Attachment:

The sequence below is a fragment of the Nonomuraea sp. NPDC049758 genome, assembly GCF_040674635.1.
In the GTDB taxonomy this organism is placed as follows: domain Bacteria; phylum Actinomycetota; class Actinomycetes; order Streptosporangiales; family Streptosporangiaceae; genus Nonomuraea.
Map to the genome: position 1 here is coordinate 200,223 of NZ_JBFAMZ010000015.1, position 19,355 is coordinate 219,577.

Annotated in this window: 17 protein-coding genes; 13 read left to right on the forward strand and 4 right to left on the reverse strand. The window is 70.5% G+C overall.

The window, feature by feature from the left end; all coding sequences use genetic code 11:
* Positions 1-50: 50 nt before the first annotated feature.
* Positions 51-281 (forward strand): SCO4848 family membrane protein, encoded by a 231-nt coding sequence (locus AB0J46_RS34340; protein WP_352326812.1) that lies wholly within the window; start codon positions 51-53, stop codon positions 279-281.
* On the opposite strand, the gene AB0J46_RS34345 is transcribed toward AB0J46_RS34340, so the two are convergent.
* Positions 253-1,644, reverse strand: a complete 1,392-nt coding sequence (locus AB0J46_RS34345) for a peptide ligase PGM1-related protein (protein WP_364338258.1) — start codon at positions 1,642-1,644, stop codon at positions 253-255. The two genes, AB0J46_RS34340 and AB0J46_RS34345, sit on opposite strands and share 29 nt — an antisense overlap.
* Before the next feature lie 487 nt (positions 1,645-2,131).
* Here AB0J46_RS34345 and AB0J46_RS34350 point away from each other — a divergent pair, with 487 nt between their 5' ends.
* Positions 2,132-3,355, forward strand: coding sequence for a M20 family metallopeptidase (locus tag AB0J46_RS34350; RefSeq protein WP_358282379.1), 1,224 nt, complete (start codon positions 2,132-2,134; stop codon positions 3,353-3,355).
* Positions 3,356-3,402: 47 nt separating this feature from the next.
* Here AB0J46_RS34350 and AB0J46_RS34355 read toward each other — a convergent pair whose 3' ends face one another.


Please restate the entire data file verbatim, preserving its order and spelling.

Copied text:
The sequence below is a fragment of the Nonomuraea sp. NPDC049758 genome, assembly GCF_040674635.1.
In the GTDB taxonomy this organism is placed as follows: domain Bacteria; phylum Actinomycetota; class Actinomycetes; order Streptosporangiales; family Streptosporangiaceae; genus Nonomuraea.
Map to the genome: position 1 here is coordinate 200,223 of NZ_JBFAMZ010000015.1, position 19,355 is coordinate 219,577.

Annotated in this window: 17 protein-coding genes; 13 read left to right on the forward strand and 4 right to left on the reverse strand. The window is 70.5% G+C overall.

The window, feature by feature from the left end; all coding sequences use genetic code 11:
* Positions 1-50: 50 nt before the first annotated feature.
* Positions 51-281 (forward strand): SCO4848 family membrane protein, encoded by a 231-nt coding sequence (locus AB0J46_RS34340; protein WP_352326812.1) that lies wholly within the window; start codon positions 51-53, stop codon positions 279-281.
* On the opposite strand, the gene AB0J46_RS34345 is transcribed toward AB0J46_RS34340, so the two are convergent.
* Positions 253-1,644, reverse strand: a complete 1,392-nt coding sequence (locus AB0J46_RS34345) for a peptide ligase PGM1-related protein (protein WP_364338258.1) — start codon at positions 1,642-1,644, stop codon at positions 253-255. The two genes, AB0J46_RS34340 and AB0J46_RS34345, sit on opposite strands and share 29 nt — an antisense overlap.
* Before the next feature lie 487 nt (positions 1,645-2,131).
* Here AB0J46_RS34345 and AB0J46_RS34350 point away from each other — a divergent pair, with 487 nt between their 5' ends.
* Positions 2,132-3,355, forward strand: coding sequence for a M20 family metallopeptidase (locus tag AB0J46_RS34350; RefSeq protein WP_358282379.1), 1,224 nt, complete (start codon positions 2,132-2,134; stop codon positions 3,353-3,355).
* Positions 3,356-3,402: 47 nt separating this feature from the next.
* Here AB0J46_RS34350 and AB0J46_RS34355 read toward each other — a convergent pair whose 3' ends face one another.